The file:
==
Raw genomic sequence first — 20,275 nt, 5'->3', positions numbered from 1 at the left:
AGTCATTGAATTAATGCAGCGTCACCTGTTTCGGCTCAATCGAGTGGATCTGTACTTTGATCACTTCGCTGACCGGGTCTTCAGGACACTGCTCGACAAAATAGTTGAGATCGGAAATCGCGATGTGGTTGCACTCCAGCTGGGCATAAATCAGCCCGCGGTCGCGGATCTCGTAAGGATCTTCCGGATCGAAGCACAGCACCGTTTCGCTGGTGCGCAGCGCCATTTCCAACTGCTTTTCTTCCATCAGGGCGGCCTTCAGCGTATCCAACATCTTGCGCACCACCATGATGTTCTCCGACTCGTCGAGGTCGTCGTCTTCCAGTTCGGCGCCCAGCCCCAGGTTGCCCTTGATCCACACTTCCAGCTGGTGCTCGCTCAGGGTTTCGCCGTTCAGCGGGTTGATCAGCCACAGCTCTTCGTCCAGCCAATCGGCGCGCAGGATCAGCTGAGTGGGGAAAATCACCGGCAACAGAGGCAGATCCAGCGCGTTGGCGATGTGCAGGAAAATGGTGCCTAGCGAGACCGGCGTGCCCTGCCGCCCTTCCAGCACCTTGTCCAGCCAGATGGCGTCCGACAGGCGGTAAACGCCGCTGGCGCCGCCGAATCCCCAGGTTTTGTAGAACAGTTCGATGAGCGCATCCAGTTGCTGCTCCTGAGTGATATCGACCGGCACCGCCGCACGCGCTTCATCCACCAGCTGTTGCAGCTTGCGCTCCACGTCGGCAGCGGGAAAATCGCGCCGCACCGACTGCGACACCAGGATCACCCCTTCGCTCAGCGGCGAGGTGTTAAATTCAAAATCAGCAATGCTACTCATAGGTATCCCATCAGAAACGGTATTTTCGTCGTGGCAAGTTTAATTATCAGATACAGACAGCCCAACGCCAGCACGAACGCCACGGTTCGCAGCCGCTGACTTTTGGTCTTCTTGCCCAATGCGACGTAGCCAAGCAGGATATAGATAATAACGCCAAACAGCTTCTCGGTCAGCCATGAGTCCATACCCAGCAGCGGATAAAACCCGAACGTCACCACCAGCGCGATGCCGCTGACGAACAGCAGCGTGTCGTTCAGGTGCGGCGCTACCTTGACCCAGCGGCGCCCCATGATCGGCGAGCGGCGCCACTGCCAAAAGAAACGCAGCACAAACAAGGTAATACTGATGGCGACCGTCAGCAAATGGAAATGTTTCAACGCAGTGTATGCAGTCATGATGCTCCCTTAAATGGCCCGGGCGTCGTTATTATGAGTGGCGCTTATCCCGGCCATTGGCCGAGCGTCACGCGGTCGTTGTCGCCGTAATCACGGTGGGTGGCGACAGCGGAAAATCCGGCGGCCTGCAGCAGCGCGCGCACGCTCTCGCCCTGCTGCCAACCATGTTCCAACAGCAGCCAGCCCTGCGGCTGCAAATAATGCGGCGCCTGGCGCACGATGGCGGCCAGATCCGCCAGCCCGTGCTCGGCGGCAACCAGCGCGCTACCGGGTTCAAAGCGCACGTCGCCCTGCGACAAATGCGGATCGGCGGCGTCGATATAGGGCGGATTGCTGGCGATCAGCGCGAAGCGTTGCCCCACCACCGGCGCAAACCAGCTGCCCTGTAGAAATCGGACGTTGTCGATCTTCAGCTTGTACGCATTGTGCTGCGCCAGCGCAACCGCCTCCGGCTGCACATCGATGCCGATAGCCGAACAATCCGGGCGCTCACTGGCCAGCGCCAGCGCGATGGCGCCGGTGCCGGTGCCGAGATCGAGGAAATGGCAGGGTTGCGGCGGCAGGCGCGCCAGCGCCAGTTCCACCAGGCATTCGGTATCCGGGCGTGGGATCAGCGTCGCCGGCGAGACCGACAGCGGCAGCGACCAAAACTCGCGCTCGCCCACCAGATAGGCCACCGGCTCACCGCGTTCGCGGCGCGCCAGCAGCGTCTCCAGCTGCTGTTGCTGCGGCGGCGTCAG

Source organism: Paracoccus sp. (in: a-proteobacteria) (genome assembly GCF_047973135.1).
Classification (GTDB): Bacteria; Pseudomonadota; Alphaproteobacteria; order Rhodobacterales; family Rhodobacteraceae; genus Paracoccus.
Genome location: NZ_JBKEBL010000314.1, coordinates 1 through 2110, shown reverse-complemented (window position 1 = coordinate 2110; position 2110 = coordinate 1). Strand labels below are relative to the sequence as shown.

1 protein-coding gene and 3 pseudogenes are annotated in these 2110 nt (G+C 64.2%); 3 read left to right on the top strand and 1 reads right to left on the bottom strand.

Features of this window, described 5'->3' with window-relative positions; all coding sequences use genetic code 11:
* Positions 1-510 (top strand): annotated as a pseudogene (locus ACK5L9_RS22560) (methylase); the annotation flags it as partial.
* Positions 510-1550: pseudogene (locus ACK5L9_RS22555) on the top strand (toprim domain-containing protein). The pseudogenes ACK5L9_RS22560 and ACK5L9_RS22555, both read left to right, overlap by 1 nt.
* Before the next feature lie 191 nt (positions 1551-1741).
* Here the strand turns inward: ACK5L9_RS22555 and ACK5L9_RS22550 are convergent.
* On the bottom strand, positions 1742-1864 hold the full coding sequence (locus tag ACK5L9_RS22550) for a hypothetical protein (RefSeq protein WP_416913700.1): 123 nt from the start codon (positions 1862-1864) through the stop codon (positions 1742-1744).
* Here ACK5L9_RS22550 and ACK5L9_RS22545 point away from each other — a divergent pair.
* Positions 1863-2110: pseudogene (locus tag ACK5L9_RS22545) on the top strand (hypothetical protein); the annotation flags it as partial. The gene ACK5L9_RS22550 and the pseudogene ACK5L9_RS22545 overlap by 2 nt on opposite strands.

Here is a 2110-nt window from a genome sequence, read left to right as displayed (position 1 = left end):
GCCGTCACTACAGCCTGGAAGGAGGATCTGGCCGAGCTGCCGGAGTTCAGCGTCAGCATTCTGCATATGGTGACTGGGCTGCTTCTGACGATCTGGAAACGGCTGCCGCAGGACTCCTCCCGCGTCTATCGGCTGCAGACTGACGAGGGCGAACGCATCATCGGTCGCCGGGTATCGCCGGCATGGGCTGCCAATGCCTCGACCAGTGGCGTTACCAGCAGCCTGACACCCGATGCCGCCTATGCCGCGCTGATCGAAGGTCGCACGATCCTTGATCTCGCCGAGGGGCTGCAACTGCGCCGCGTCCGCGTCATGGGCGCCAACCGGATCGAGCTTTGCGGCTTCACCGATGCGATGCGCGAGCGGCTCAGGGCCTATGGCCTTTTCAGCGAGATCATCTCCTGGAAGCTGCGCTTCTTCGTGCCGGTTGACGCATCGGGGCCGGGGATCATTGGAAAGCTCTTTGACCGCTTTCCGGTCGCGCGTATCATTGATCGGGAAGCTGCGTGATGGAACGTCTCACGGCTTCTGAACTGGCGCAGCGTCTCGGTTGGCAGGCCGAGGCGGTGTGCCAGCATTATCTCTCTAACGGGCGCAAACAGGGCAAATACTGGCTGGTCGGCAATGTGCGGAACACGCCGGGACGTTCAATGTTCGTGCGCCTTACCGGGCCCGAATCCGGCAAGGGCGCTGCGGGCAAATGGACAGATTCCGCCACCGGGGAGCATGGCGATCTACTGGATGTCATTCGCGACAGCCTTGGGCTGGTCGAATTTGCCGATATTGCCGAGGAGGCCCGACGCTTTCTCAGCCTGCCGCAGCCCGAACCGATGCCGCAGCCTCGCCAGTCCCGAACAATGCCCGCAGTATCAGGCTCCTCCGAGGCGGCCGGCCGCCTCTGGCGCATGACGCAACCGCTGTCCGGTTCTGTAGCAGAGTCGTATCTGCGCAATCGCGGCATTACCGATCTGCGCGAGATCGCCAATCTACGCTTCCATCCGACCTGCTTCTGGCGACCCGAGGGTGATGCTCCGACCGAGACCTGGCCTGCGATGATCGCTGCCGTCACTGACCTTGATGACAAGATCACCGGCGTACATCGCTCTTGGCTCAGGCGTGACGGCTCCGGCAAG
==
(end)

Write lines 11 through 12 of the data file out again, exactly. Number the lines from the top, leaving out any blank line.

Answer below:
* Here the strand turns inward: ACK5L9_RS22555 and ACK5L9_RS22550 are convergent.
* On the bottom strand, positions 1742-1864 hold the full coding sequence (locus tag ACK5L9_RS22550) for a hypothetical protein (RefSeq protein WP_416913700.1): 123 nt from the start codon (positions 1862-1864) through the stop codon (positions 1742-1744).